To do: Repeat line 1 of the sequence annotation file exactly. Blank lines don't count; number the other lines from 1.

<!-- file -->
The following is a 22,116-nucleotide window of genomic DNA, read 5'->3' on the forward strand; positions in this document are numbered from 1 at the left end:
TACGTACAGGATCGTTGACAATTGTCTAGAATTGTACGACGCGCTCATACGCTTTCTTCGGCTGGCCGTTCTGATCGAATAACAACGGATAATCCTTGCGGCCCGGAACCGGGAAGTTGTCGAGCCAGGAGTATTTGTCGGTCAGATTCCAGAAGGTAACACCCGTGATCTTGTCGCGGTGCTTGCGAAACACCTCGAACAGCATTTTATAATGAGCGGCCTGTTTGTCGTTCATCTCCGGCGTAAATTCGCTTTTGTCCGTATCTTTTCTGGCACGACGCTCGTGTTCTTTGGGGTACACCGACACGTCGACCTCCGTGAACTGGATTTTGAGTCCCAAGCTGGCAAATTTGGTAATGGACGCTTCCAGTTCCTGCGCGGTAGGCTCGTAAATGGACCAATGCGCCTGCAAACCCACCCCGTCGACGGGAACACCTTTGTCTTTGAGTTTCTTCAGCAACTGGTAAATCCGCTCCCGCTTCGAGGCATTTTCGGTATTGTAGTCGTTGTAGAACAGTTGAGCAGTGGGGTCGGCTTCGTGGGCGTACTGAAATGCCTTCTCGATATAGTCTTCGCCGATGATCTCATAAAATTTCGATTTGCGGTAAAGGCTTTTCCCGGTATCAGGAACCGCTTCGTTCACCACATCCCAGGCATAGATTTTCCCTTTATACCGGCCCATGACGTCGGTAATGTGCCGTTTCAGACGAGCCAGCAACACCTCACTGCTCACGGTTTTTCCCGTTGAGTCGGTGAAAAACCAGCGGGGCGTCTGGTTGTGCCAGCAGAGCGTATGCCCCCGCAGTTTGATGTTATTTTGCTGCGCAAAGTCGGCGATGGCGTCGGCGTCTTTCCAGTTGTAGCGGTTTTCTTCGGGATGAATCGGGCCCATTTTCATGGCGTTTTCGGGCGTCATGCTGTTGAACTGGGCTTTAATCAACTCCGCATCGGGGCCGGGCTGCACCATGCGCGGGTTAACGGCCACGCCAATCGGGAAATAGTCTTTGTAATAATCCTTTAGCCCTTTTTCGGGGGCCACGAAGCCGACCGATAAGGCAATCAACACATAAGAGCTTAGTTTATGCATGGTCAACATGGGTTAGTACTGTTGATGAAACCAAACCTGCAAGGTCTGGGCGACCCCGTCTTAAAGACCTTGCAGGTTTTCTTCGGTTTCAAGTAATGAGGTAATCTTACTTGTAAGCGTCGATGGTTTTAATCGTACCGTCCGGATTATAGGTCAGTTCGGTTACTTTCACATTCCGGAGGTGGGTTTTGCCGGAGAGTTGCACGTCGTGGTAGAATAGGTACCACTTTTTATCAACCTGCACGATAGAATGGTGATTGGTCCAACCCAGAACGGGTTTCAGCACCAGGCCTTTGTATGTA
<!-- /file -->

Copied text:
The following is a 22,116-nucleotide window of genomic DNA, read 5'->3' on the forward strand; positions in this document are numbered from 1 at the left end: